Digital First Media’s Project Thunderdome on chopping block

Project Thunderdome, an innovative experiment in producing news content for 75 daily newspapers across the country, will be slashed by its owner in a cost-cutting move, people close to the venture said Tuesday.

An announcement about the New York-based project’s fate, including its 45 editorial employees, could come on Wednesday.

The colorfully named operation was started by the Journal Register Co. in 2011 to act as a kind of internal wire service for its newspapers, which included the New Haven Register. The company, which filed for bankruptcy-court protection in 2008 and 2012, merged operations with a second newspaper operator, MediaNews Group of Denver, later in 2011.

The merged operations form one of the largest newspaper chains in America, with daily and weekly papers in 19 states. The combined papers are managed by Digital First Media (DFM), a privately held company based in New York.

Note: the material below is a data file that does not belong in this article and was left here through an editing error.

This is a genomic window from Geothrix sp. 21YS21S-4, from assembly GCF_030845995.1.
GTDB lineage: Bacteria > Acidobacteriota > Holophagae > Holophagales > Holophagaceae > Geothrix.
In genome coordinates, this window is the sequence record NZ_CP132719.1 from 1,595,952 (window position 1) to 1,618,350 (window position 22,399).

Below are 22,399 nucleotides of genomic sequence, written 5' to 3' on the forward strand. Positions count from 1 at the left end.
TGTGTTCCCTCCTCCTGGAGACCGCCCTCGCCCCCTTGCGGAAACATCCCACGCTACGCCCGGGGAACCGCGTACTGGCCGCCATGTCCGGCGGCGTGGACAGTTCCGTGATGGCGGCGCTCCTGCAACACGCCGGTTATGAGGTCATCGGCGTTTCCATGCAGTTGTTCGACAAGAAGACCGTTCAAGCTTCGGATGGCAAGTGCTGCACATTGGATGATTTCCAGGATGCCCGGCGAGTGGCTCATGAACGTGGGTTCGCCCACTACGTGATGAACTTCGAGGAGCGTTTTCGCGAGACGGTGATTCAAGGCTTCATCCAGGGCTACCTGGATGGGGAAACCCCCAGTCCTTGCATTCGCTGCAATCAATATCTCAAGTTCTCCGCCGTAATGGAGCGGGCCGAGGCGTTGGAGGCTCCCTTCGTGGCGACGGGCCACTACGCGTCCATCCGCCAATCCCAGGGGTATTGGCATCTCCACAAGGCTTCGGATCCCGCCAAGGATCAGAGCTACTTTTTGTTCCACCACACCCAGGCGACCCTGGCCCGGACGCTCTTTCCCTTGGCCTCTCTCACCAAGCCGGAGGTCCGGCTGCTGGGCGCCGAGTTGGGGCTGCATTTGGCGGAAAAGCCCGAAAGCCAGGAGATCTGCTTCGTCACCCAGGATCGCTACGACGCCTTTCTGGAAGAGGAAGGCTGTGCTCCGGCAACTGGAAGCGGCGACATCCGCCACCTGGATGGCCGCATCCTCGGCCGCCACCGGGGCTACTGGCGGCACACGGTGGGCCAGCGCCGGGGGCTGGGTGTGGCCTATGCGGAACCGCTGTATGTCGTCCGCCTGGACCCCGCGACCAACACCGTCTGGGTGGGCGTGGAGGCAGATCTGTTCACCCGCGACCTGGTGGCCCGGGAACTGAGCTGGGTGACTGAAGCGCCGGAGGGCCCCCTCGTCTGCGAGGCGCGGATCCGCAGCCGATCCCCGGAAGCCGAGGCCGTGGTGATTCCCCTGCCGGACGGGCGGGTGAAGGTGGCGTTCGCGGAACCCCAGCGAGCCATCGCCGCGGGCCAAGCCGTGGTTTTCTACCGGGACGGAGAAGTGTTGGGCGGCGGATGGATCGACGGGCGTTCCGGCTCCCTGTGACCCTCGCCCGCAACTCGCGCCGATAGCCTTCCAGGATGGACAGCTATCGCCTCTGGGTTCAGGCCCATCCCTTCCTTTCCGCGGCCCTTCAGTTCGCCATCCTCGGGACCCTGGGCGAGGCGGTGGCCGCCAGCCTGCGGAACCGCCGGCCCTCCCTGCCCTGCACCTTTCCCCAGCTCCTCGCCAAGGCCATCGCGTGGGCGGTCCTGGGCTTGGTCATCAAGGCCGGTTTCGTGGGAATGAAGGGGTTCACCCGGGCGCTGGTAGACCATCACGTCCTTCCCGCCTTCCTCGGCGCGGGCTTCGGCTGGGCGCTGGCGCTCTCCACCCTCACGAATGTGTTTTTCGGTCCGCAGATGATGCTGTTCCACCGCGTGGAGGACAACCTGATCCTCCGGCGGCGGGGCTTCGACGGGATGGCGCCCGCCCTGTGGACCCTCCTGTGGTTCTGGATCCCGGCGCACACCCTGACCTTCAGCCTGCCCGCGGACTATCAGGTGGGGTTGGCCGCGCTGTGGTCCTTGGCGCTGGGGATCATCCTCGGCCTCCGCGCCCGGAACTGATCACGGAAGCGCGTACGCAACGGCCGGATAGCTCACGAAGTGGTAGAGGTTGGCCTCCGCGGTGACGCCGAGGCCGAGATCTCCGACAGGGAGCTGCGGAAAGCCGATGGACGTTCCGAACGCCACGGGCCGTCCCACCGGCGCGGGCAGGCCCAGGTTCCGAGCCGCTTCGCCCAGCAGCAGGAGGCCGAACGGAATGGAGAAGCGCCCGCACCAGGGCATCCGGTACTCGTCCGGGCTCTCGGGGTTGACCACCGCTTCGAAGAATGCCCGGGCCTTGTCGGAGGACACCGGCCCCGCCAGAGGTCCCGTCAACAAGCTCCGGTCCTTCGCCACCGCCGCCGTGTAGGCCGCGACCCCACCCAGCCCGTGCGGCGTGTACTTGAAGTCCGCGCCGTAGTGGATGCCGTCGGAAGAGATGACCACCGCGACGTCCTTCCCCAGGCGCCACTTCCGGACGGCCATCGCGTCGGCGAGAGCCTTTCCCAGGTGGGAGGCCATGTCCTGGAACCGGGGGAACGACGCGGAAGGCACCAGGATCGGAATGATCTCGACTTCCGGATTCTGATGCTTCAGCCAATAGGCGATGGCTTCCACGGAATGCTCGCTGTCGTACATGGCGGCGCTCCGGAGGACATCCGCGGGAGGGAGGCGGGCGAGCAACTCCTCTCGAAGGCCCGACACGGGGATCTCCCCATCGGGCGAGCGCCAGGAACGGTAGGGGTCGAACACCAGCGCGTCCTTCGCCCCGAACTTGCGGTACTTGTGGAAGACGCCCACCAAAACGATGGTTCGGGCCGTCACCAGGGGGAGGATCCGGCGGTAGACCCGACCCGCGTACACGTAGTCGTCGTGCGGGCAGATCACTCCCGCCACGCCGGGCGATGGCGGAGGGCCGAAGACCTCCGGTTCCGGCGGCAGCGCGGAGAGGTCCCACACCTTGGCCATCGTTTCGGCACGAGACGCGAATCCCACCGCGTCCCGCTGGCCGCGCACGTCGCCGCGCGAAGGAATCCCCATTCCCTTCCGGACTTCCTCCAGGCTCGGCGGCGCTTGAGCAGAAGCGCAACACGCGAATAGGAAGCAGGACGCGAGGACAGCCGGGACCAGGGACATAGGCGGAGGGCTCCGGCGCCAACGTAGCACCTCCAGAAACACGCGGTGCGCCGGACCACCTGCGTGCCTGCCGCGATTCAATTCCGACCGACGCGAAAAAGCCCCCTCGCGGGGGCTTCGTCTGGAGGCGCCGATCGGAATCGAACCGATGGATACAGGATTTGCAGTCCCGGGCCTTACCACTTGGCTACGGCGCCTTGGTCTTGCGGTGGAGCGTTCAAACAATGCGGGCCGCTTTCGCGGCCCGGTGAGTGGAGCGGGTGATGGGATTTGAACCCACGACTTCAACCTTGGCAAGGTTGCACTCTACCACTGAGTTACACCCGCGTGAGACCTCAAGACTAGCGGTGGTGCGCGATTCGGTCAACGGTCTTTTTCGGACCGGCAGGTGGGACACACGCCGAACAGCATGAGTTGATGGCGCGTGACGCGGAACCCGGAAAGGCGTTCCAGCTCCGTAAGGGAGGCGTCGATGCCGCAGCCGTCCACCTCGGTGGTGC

The project’s journalists produce original articles and aggregate content supplied by partner organizations to DFM’s newspapers, which include the San Jose Mercury News, Denver Post and St. Paul Pioneer Press.

The operation was designed to centralize production and distribution of national and international news, freeing the company’s newspapers to concentrate their resources on covering news in their communities.

A sharp reduction in the project, which has been closely watched within newspaper circles as a potential cost-saving model, would be a setback for DFM, whose chief executive, John Paton, has been a leading proponent of transforming print-centric newsrooms for the digital era.

It would also be another sign of the financial difficulties gripping newspapers generally as they struggle to find ways to reduce overhead amid an eroding advertising base.

A spokesman for DFM could not be reached Tuesday evening.

People familiar with the operation, who spoke on condition of anonymity because they were not authorized to speak for the company, said it was unclear how DFM’s newspapers would handle the functions now handled by Thunderdome.

farhip@washpost.com

Paul Farhi is The Washington Post's media reporter.
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